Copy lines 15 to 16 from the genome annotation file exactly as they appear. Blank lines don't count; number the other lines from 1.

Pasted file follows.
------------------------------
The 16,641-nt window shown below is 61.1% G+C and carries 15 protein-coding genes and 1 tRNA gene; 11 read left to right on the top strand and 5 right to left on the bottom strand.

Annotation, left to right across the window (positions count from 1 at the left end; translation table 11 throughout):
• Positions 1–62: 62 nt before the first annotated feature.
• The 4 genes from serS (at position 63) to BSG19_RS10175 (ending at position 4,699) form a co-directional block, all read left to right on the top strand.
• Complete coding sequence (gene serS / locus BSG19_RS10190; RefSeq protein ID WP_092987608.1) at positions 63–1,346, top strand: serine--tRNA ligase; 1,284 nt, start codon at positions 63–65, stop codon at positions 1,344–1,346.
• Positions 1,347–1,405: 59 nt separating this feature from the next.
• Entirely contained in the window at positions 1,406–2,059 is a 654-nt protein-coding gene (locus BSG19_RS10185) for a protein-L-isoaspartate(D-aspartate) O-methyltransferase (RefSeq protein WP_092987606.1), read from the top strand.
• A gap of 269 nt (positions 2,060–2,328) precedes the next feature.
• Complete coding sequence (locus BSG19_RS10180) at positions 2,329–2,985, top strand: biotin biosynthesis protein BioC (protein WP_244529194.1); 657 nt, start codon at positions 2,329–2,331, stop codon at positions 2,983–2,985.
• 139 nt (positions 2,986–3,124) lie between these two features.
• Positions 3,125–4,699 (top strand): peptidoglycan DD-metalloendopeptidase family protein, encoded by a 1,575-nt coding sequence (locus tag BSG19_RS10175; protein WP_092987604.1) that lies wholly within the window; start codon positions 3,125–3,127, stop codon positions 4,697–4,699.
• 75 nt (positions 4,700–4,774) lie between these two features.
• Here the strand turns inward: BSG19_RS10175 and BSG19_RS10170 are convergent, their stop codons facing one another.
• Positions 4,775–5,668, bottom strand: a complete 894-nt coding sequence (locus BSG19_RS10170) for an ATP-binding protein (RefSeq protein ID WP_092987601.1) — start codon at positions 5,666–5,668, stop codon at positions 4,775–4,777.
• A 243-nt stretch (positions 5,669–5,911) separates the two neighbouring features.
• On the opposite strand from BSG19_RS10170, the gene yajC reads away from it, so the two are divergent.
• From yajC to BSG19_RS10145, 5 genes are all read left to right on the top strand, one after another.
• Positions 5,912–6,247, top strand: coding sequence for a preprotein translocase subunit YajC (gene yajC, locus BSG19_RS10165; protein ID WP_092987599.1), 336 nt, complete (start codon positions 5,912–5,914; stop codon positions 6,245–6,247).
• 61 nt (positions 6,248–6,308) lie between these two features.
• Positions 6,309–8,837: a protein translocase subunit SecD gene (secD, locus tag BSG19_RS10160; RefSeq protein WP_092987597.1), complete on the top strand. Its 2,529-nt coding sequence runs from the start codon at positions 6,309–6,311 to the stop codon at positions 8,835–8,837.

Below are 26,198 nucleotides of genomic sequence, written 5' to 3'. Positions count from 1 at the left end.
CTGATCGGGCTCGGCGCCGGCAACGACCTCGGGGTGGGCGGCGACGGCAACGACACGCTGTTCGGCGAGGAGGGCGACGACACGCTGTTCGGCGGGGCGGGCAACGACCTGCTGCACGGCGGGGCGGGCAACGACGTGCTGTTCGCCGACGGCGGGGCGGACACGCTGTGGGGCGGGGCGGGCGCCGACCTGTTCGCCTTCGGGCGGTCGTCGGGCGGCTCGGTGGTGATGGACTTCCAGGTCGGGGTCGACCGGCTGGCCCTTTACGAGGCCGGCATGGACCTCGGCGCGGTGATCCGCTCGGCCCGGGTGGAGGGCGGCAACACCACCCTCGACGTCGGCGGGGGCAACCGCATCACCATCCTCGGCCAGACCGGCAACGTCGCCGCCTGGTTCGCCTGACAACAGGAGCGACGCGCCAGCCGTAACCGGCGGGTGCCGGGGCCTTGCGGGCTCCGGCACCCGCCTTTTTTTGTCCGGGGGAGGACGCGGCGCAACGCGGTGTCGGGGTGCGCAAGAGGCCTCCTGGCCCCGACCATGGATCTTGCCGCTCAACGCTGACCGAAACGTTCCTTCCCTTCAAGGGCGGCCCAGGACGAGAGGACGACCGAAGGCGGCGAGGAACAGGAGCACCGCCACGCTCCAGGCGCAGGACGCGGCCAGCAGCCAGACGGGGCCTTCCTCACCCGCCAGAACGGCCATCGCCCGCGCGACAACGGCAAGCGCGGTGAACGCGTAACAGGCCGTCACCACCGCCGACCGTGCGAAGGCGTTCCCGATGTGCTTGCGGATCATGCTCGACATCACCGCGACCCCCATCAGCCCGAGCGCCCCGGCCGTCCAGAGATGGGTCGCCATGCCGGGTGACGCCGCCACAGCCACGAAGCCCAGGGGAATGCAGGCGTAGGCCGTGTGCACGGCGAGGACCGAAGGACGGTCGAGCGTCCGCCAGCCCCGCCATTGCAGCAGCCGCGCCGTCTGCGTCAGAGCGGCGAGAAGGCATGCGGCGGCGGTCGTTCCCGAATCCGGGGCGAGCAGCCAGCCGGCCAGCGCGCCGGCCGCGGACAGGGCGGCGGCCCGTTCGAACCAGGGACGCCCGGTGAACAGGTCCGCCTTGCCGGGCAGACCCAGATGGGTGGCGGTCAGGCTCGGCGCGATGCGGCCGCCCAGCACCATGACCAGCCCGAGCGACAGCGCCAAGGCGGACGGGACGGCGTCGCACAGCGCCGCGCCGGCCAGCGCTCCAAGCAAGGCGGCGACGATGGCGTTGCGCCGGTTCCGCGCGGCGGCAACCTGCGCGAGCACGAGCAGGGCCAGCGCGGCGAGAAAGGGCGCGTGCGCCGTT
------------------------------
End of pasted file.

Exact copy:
• A 243-nt stretch (positions 5,669–5,911) separates the two neighbouring features.
• On the opposite strand from BSG19_RS10170, the gene yajC reads away from it, so the two are divergent.